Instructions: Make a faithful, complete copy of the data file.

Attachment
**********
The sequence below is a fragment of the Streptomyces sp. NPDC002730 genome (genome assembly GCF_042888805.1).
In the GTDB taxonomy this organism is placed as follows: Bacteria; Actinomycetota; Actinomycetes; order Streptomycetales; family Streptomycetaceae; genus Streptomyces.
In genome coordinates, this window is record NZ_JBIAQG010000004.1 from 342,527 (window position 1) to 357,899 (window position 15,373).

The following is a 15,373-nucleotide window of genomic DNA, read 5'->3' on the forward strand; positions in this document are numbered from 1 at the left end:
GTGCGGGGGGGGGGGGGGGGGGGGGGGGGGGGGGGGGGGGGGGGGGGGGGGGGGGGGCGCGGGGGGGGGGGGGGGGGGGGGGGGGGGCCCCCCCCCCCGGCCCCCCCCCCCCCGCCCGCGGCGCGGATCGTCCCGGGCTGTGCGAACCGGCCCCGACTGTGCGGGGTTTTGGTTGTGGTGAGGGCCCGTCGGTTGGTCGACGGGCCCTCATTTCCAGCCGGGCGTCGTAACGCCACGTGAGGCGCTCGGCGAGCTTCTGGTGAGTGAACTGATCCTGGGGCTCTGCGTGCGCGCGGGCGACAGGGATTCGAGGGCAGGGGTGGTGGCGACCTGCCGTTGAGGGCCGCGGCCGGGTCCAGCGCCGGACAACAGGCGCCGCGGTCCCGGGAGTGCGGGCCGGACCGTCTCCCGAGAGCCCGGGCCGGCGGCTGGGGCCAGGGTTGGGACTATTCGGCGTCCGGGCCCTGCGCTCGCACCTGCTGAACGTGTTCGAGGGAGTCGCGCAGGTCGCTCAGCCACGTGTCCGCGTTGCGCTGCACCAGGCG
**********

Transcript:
The sequence below is a fragment of the Streptomyces sp. NPDC002730 genome (genome assembly GCF_042888805.1).
In the GTDB taxonomy this organism is placed as follows: Bacteria; Actinomycetota; Actinomycetes; order Streptomycetales; family Streptomycetaceae; genus Streptomyces.
In genome coordinates, this window is record NZ_JBIAQG010000004.1 from 342,527 (window position 1) to 357,899 (window position 15,373).

The following is a 15,373-nucleotide window of genomic DNA, read 5'->3' on the forward strand; positions in this document are numbered from 1 at the left end:
GTGCGGGGGGGGGGGGGGGGGGGGGGGGGGGGGGGGGGGGGGGGGGGGGGGGGGGGGCGCGGGGGGGGGGGGGGGGGGGGGGGGGGGCCCCCCCCCCCGGCCCCCCCCCCCCCGCCCGCGGCGCGGATCGTCCCGGGCTGTGCGAACCGGCCCCGACTGTGCGGGGTTTTGGTTGTGGTGAGGGCCCGTCGGTTGGTCGACGGGCCCTCATTTCCAGCCGGGCGTCGTAACGCCACGTGAGGCGCTCGGCGAGCTTCTGGTGAGTGAACTGATCCTGGGGCTCTGCGTGCGCGCGGGCGACAGGGATTCGAGGGCAGGGGTGGTGGCGACCTGCCGTTGAGGGCCGCGGCCGGGTCCAGCGCCGGACAACAGGCGCCGCGGTCCCGGGAGTGCGGGCCGGACCGTCTCCCGAGAGCCCGGGCCGGCGGCTGGGGCCAGGGTTGGGACTATTCGGCGTCCGGGCCCTGCGCTCGCACCTGCTGAACGTGTTCGAGGGAGTCGCGCAGGTCGCTCAGCCACGTGTCCGCGTTGCGCTGCACCAGGCG